Here’s a short excerpt:

The start of June saw the influential LeWeb conference make its way back to London. The subject this time around: the new sharing economy. Never shy of investigating emerging trends within the technology sector, the forum’s excursion into what seems to be a more philosophical realm could be viewed as a departure from the norm, but is it? The truth is that the ideas behind the sharing economy have their roots deeply entrenched in technological soil.

‘The Sharing Economy’ — you would be excused if you thought it sounded like the spiritual home of new age digital hippies, or maybe a step up from a barter system — might sound a million miles from traditional capitalist thinking. But in truth it’s a movement born and sustained by three things: the advance of technology, the ongoing economic pressures that face businesses, and the human imperative for simplicity.

Read the full article over at Forbes.


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Forbes EMCVoice: Who Should Be Driving Big Data?

Forbes & EMC - Version 2Tuesday saw my first article published on Forbes, covering the subject of Big Data for EMC. Big Data initiatives are often thought of as technology projects, but that misconception is one of the big reasons why these projects fail to deliver the big results that are expected. This article looks at how you can avoid falling into that trap.

Every day the number of ways in which we can collect data grows, from personal data collected by exercise gadgets such as Fitbit Flex and Nike FuelBand, to the social interactions that we engage in online through Facebook, Google and Twitter.This is on top of the transactional data that organizations have been collecting in back-end finance systems. It’s a mass of data that offers a mass of possibilities. These big data sets can give companies the ability to understand their customers, their environment and themselves in greater depth than ever before, and that understanding can generate real competitive advantage.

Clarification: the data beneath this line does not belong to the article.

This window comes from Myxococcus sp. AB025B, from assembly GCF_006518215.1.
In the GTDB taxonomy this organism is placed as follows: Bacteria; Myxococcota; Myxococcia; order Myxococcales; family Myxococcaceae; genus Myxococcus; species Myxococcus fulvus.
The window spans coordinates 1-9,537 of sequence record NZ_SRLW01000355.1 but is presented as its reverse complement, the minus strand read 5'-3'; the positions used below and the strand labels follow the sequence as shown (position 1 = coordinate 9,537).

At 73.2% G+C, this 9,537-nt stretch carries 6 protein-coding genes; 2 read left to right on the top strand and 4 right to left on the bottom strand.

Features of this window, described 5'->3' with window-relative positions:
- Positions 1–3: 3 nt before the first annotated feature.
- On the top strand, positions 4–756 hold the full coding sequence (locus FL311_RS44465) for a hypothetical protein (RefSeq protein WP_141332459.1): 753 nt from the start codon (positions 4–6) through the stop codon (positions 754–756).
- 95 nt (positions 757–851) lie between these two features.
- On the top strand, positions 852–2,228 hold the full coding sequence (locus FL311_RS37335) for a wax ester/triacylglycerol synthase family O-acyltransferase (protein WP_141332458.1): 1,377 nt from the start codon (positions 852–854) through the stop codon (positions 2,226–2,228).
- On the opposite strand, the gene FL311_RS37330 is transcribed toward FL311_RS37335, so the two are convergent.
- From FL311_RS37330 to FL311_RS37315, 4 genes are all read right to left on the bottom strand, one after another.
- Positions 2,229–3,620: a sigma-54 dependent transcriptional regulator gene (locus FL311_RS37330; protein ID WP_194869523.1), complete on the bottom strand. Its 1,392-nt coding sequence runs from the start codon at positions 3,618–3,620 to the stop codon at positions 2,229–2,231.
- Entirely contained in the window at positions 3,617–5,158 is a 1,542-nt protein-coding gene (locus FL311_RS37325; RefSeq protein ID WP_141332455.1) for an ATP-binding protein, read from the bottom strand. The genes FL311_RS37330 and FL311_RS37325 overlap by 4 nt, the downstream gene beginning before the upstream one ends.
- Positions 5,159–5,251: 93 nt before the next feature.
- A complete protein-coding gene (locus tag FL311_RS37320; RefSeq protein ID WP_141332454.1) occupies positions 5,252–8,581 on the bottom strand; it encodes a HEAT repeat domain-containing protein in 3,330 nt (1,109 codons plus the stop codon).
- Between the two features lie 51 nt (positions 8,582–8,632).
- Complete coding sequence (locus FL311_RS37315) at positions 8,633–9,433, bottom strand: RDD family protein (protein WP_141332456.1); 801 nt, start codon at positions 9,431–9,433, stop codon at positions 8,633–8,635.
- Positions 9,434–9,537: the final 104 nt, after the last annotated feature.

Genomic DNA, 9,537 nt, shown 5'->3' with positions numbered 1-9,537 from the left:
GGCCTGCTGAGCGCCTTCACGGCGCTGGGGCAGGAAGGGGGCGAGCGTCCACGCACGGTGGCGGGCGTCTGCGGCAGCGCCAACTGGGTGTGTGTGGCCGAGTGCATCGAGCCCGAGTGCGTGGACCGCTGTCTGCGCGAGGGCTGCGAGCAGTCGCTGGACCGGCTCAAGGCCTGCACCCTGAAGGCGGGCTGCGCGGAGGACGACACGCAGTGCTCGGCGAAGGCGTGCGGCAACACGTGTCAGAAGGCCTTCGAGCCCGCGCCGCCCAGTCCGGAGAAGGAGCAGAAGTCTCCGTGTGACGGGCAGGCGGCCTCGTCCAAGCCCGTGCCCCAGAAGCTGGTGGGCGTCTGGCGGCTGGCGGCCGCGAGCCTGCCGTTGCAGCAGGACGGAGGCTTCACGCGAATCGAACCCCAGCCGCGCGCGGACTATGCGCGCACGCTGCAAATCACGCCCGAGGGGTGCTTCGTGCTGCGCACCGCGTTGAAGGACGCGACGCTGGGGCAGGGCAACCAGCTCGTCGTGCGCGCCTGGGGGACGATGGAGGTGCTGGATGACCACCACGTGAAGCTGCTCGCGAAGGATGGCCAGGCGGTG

But before we all reach for this great panacea, a reality check. As Ben Elowitz pointed out in his AllThingsD article, “Big Data is Booming, but Big Results are lacking.” That’s not entirely true, but it’s a valid point, as getting the best out of Big Data requires an organization that has thought through the issues and put the right structure in place to execute.

Read the full article over at Forbes.


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Central Desktop: Cloud App Usage in the Workplace

Skynet - Central DesktopRogue cloud apps – it all sounds a little ominous, as if Skynet will be raising its ugly self-aware artificially-intelligent head sometime soon. Of course, it’s nothing of the sort; it’s just a bunch of employees trying to bring the some of the benefits of consumer life into the workplace, and why shouldn’t they?

In my latest article for Central Desktop, I look at how you can make cloud applications work for you, rather than giving you a headache, and make a plea for IT departments to drop the “command and control” attitude and start collaborating.

Here’s the obligatory extract: